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Today's Opinions

  • A look at the struggles of single-parent households

    The Bedford Christian Fellowship focuses its attention this month on the struggles of children, women, and men living in what has become known as single-parent households.

  • 2008 General Assembly session extended

    The General Assembly has already met for 60 days this year, the period mandated by the Constitution of Virginia.

    Of the nearly 2,400 bills filed by legislators, around 900 were approved and forwarded to Governor Kaine for his consideration. One significant bill, Virginia’s 2008-2010 Biennial Budget, has yet to pass. Because of this, the General Assembly has extended its 2008 session, giving negotiators on behalf of the House and Senate more time to reach an agreement.

  • Getting us stimulated

    I don't know if you are as excited as we are at my house about the government giving us some of our money back through the soon-to-come stimulus payments.

    After all, it is our money. And the federal government has proven it has little sense in spending it wisely. But that's a thought for another time.

    Still, my wife and I have each been secretly planning how to spend it. She wants a deck and French doors; I want a vacation at the beach. That's why I talked to someone this week about coming to give an estimate for the new appendage to our home.

  • Being Welsh on St. Patrick's Day

    So I’m in the doctor’s office the other day (I’m sorry, conservativeseeit wasn’t serious), and the nurse is wearing a St. Patrick’s Day shirt already, something decorated in those green shamrock things.

    “It’s just a bit early for that, isn’t it?,” I asked.

    “Oh, no,” she said. “We've only got one day for this holiday, so I wanted to wear my shirt all I could.”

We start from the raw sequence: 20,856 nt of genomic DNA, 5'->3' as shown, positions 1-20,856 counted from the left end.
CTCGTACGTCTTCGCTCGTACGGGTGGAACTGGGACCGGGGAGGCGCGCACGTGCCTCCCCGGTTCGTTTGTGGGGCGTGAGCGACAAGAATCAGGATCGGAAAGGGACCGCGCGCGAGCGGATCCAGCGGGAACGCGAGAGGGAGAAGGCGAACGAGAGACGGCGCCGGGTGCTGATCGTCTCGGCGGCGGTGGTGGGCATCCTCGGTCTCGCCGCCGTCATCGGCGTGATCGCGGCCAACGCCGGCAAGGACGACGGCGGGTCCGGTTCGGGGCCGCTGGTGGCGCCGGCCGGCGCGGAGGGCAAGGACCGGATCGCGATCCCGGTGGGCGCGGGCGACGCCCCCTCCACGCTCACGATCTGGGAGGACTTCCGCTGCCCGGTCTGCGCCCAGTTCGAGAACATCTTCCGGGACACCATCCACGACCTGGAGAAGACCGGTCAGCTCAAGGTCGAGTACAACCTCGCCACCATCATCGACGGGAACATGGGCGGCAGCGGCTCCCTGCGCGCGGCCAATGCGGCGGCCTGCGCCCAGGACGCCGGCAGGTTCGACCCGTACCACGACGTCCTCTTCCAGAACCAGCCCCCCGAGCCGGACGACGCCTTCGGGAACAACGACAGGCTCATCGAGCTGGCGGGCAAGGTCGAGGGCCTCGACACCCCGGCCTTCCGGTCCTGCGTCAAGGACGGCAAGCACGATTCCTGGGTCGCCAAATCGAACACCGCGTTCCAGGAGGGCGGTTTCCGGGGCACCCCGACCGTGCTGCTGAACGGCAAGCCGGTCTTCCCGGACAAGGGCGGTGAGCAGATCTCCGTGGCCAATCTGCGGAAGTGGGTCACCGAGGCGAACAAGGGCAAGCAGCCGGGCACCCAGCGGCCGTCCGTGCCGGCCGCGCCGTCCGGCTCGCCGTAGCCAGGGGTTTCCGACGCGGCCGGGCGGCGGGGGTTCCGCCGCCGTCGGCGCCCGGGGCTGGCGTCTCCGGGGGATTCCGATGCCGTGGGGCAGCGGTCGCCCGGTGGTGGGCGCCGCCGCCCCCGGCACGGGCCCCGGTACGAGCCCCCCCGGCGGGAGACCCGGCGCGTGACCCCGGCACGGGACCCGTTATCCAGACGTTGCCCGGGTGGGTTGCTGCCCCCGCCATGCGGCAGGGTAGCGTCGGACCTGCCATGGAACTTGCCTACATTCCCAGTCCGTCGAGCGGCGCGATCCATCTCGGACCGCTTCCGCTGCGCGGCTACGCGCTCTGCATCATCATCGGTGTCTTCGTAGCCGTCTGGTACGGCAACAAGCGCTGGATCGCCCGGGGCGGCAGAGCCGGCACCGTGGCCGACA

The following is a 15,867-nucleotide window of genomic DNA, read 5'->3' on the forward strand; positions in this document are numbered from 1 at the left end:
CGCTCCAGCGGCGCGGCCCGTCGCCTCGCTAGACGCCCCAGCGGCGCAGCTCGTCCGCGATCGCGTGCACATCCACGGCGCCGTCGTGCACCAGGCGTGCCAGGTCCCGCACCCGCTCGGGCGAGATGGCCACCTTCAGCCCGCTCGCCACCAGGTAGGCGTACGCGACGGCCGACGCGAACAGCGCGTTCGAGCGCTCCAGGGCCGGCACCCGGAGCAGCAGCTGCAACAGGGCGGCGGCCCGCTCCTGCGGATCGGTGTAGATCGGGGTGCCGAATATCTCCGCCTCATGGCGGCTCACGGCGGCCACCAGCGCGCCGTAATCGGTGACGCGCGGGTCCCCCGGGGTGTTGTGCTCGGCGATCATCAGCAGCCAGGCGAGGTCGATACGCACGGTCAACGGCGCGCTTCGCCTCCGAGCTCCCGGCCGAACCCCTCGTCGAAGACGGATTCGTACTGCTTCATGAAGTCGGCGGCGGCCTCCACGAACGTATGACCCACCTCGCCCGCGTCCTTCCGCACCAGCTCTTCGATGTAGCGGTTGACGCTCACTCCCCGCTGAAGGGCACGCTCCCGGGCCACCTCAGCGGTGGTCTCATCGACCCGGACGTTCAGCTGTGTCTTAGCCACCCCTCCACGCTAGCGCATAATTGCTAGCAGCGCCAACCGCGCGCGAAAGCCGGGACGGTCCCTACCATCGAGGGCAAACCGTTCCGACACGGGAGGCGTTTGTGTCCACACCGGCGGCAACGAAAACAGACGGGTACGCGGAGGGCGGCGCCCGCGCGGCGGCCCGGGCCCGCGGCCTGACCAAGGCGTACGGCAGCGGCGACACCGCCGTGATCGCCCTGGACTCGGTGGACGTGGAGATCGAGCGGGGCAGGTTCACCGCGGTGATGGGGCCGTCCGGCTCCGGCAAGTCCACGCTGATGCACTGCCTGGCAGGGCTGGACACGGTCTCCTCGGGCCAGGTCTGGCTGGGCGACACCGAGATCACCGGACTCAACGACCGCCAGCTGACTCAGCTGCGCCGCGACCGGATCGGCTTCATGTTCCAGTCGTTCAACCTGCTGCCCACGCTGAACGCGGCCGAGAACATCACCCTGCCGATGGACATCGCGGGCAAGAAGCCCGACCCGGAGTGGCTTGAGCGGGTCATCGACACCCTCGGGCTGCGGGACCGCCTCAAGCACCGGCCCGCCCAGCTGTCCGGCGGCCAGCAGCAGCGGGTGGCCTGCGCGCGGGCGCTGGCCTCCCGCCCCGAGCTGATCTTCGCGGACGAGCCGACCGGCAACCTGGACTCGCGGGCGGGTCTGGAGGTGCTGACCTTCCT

• Primary results were wonderful

    I was pleased with the results of the "Democratic" primaries in Ohio and Texas. This does not mean that I've suddenly become a Hillary Clinton fan. No one has yet convinced me that she would not be a threat to American democracy. I was pleased because her victories mean that the race will continue, neck and neck, into the summer. It will probably get uglier as it progresses and it could split the "Democratic" Party. This would be good.

  • Ruling puts the spotlight on the spread of sludge

    The use of biosolids hit the national spotlight this week as a federal judge took the Agricultural Department to task for problems caused by the use of sludge by two Georgia farmers.

    According to an article by the Associated Press, the judge ordered the department to compensate a farmer who lost the use of his cattle and his land because of using biosolids. This ruling is likely to further call into question the use of the product and the government's stamp of approval on it.

  • The future of higher education

    For many students and families there is the promise of higher education. But for far too many others, the burden of tuition costs is seemingly insurmountable. In Virginia, undergraduate students are paying nearly 7% more in tuition and fees than they did last year. The skyrocketing cost of higher education is a dangerous trend given the often integral role it plays in attaining the American dream and maintaining our competitiveness in a changing global economy.

  • America needs is a balanced energy plan

    The House of Representatives has passed what I believe is an unwise energy bill. If it becomes law, it would lead to a huge increase in the price of gasoline, and it would increase our dependence on foreign fossil fuels, even as America works to develop sustainable alternative energy sources. I voted “No” on this bill, but it passed 220-to-188.